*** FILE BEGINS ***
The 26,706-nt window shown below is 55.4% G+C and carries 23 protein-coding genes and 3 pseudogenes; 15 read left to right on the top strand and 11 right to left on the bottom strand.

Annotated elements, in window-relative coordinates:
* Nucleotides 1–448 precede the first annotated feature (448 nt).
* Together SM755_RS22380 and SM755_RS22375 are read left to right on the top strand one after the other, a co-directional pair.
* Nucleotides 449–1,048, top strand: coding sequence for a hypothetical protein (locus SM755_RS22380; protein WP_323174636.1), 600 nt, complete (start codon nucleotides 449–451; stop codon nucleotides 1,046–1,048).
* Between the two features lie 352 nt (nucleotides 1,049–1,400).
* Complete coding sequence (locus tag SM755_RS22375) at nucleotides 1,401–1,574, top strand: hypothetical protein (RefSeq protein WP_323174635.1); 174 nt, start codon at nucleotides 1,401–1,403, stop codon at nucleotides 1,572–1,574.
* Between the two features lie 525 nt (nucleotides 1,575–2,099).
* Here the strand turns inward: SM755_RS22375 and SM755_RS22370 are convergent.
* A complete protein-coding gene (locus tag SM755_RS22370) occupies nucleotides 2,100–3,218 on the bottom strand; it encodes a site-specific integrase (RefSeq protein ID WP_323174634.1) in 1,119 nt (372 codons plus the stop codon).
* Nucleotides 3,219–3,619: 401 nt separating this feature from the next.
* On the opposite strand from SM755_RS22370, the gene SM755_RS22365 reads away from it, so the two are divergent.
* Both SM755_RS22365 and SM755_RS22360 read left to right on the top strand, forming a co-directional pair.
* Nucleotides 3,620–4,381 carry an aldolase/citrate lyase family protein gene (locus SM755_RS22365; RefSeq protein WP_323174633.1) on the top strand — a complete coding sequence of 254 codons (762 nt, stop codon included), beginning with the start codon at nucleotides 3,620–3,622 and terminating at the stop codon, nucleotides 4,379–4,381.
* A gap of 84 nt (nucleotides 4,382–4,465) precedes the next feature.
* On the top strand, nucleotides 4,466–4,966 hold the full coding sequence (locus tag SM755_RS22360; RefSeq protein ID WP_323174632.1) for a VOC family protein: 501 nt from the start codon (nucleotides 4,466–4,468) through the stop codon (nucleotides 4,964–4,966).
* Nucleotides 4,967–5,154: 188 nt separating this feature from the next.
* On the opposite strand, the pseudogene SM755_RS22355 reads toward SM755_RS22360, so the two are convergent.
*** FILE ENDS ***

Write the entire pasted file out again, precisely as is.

The 26,706-nt window shown below is 55.4% G+C and carries 23 protein-coding genes and 3 pseudogenes; 15 read left to right on the top strand and 11 right to left on the bottom strand.

Annotated elements, in window-relative coordinates:
* Nucleotides 1–448 precede the first annotated feature (448 nt).
* Together SM755_RS22380 and SM755_RS22375 are read left to right on the top strand one after the other, a co-directional pair.
* Nucleotides 449–1,048, top strand: coding sequence for a hypothetical protein (locus SM755_RS22380; protein WP_323174636.1), 600 nt, complete (start codon nucleotides 449–451; stop codon nucleotides 1,046–1,048).
* Between the two features lie 352 nt (nucleotides 1,049–1,400).
* Complete coding sequence (locus tag SM755_RS22375) at nucleotides 1,401–1,574, top strand: hypothetical protein (RefSeq protein WP_323174635.1); 174 nt, start codon at nucleotides 1,401–1,403, stop codon at nucleotides 1,572–1,574.
* Between the two features lie 525 nt (nucleotides 1,575–2,099).
* Here the strand turns inward: SM755_RS22375 and SM755_RS22370 are convergent.
* A complete protein-coding gene (locus tag SM755_RS22370) occupies nucleotides 2,100–3,218 on the bottom strand; it encodes a site-specific integrase (RefSeq protein ID WP_323174634.1) in 1,119 nt (372 codons plus the stop codon).
* Nucleotides 3,219–3,619: 401 nt separating this feature from the next.
* On the opposite strand from SM755_RS22370, the gene SM755_RS22365 reads away from it, so the two are divergent.
* Both SM755_RS22365 and SM755_RS22360 read left to right on the top strand, forming a co-directional pair.
* Nucleotides 3,620–4,381 carry an aldolase/citrate lyase family protein gene (locus SM755_RS22365; RefSeq protein WP_323174633.1) on the top strand — a complete coding sequence of 254 codons (762 nt, stop codon included), beginning with the start codon at nucleotides 3,620–3,622 and terminating at the stop codon, nucleotides 4,379–4,381.
* A gap of 84 nt (nucleotides 4,382–4,465) precedes the next feature.
* On the top strand, nucleotides 4,466–4,966 hold the full coding sequence (locus tag SM755_RS22360; RefSeq protein ID WP_323174632.1) for a VOC family protein: 501 nt from the start codon (nucleotides 4,466–4,468) through the stop codon (nucleotides 4,964–4,966).
* Nucleotides 4,967–5,154: 188 nt separating this feature from the next.
* On the opposite strand, the pseudogene SM755_RS22355 reads toward SM755_RS22360, so the two are convergent.